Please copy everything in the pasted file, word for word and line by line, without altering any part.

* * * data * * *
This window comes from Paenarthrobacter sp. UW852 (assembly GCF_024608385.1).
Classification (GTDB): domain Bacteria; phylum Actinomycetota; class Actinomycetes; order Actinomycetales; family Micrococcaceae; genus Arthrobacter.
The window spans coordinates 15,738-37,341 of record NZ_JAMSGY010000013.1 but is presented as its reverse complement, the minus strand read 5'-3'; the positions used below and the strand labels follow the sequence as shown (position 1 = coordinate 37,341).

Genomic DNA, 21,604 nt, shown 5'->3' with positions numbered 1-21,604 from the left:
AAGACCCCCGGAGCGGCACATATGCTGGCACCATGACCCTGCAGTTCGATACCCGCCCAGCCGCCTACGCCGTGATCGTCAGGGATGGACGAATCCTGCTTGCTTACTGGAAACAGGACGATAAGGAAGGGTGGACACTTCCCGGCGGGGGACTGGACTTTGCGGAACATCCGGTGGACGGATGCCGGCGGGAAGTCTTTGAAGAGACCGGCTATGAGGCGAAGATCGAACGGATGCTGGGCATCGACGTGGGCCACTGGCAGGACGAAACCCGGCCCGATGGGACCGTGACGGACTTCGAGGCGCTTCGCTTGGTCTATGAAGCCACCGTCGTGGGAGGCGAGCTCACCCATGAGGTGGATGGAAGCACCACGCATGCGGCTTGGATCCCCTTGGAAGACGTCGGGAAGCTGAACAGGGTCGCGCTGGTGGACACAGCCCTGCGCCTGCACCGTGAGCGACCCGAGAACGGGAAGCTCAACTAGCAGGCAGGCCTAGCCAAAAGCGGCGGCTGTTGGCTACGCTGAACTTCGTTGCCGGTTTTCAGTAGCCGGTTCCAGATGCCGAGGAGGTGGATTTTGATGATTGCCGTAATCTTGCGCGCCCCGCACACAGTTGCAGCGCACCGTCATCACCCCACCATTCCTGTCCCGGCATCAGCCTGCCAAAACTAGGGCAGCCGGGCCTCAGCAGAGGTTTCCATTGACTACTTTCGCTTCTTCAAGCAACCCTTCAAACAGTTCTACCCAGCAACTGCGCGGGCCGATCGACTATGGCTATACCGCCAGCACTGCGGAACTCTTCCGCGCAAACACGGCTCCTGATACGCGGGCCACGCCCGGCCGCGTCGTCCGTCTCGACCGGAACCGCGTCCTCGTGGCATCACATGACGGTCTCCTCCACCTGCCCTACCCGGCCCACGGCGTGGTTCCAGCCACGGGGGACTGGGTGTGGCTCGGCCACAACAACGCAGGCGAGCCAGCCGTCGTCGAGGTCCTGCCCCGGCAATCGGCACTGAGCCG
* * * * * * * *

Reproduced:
This window comes from Paenarthrobacter sp. UW852 (assembly GCF_024608385.1).
Classification (GTDB): domain Bacteria; phylum Actinomycetota; class Actinomycetes; order Actinomycetales; family Micrococcaceae; genus Arthrobacter.
The window spans coordinates 15,738-37,341 of record NZ_JAMSGY010000013.1 but is presented as its reverse complement, the minus strand read 5'-3'; the positions used below and the strand labels follow the sequence as shown (position 1 = coordinate 37,341).

Genomic DNA, 21,604 nt, shown 5'->3' with positions numbered 1-21,604 from the left:
AAGACCCCCGGAGCGGCACATATGCTGGCACCATGACCCTGCAGTTCGATACCCGCCCAGCCGCCTACGCCGTGATCGTCAGGGATGGACGAATCCTGCTTGCTTACTGGAAACAGGACGATAAGGAAGGGTGGACACTTCCCGGCGGGGGACTGGACTTTGCGGAACATCCGGTGGACGGATGCCGGCGGGAAGTCTTTGAAGAGACCGGCTATGAGGCGAAGATCGAACGGATGCTGGGCATCGACGTGGGCCACTGGCAGGACGAAACCCGGCCCGATGGGACCGTGACGGACTTCGAGGCGCTTCGCTTGGTCTATGAAGCCACCGTCGTGGGAGGCGAGCTCACCCATGAGGTGGATGGAAGCACCACGCATGCGGCTTGGATCCCCTTGGAAGACGTCGGGAAGCTGAACAGGGTCGCGCTGGTGGACACAGCCCTGCGCCTGCACCGTGAGCGACCCGAGAACGGGAAGCTCAACTAGCAGGCAGGCCTAGCCAAAAGCGGCGGCTGTTGGCTACGCTGAACTTCGTTGCCGGTTTTCAGTAGCCGGTTCCAGATGCCGAGGAGGTGGATTTTGATGATTGCCGTAATCTTGCGCGCCCCGCACACAGTTGCAGCGCACCGTCATCACCCCACCATTCCTGTCCCGGCATCAGCCTGCCAAAACTAGGGCAGCCGGGCCTCAGCAGAGGTTTCCATTGACTACTTTCGCTTCTTCAAGCAACCCTTCAAACAGTTCTACCCAGCAACTGCGCGGGCCGATCGACTATGGCTATACCGCCAGCACTGCGGAACTCTTCCGCGCAAACACGGCTCCTGATACGCGGGCCACGCCCGGCCGCGTCGTCCGTCTCGACCGGAACCGCGTCCTCGTGGCATCACATGACGGTCTCCTCCACCTGCCCTACCCGGCCCACGGCGTGGTTCCAGCCACGGGGGACTGGGTGTGGCTCGGCCACAACAACGCAGGCGAGCCAGCCGTCGTCGAGGTCCTGCCCCGGCAATCGGCACTGAGCCG